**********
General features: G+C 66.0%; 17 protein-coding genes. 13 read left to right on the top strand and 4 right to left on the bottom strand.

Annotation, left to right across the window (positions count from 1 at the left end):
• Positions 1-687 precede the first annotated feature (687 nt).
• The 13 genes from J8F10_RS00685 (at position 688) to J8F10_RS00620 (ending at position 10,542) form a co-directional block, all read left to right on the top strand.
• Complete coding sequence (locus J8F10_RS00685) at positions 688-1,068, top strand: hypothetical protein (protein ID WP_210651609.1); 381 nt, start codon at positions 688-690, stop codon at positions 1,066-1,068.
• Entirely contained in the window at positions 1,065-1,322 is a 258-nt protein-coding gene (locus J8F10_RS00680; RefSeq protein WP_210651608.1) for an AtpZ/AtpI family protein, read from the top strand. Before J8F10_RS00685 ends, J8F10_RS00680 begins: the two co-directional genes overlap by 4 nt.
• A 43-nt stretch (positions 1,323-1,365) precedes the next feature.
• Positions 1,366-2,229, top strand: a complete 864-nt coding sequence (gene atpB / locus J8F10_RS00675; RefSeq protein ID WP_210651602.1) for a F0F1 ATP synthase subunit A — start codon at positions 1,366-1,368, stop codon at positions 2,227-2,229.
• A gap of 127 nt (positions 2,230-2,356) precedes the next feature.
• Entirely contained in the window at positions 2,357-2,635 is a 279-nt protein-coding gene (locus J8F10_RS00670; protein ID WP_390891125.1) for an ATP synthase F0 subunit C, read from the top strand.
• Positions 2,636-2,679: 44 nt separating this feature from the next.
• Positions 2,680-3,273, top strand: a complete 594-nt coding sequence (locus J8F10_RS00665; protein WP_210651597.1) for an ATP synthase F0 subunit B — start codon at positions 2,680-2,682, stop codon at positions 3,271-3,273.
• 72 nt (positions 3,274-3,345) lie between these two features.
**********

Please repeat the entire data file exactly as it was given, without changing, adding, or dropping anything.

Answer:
General features: G+C 66.0%; 17 protein-coding genes. 13 read left to right on the top strand and 4 right to left on the bottom strand.

Annotation, left to right across the window (positions count from 1 at the left end):
• Positions 1-687 precede the first annotated feature (687 nt).
• The 13 genes from J8F10_RS00685 (at position 688) to J8F10_RS00620 (ending at position 10,542) form a co-directional block, all read left to right on the top strand.
• Complete coding sequence (locus J8F10_RS00685) at positions 688-1,068, top strand: hypothetical protein (protein ID WP_210651609.1); 381 nt, start codon at positions 688-690, stop codon at positions 1,066-1,068.
• Entirely contained in the window at positions 1,065-1,322 is a 258-nt protein-coding gene (locus J8F10_RS00680; RefSeq protein WP_210651608.1) for an AtpZ/AtpI family protein, read from the top strand. Before J8F10_RS00685 ends, J8F10_RS00680 begins: the two co-directional genes overlap by 4 nt.
• A 43-nt stretch (positions 1,323-1,365) precedes the next feature.
• Positions 1,366-2,229, top strand: a complete 864-nt coding sequence (gene atpB / locus J8F10_RS00675; RefSeq protein ID WP_210651602.1) for a F0F1 ATP synthase subunit A — start codon at positions 1,366-1,368, stop codon at positions 2,227-2,229.
• A gap of 127 nt (positions 2,230-2,356) precedes the next feature.
• Entirely contained in the window at positions 2,357-2,635 is a 279-nt protein-coding gene (locus J8F10_RS00670; protein ID WP_390891125.1) for an ATP synthase F0 subunit C, read from the top strand.
• Positions 2,636-2,679: 44 nt separating this feature from the next.
• Positions 2,680-3,273, top strand: a complete 594-nt coding sequence (locus J8F10_RS00665; protein WP_210651597.1) for an ATP synthase F0 subunit B — start codon at positions 2,680-2,682, stop codon at positions 3,271-3,273.
• 72 nt (positions 3,274-3,345) lie between these two features.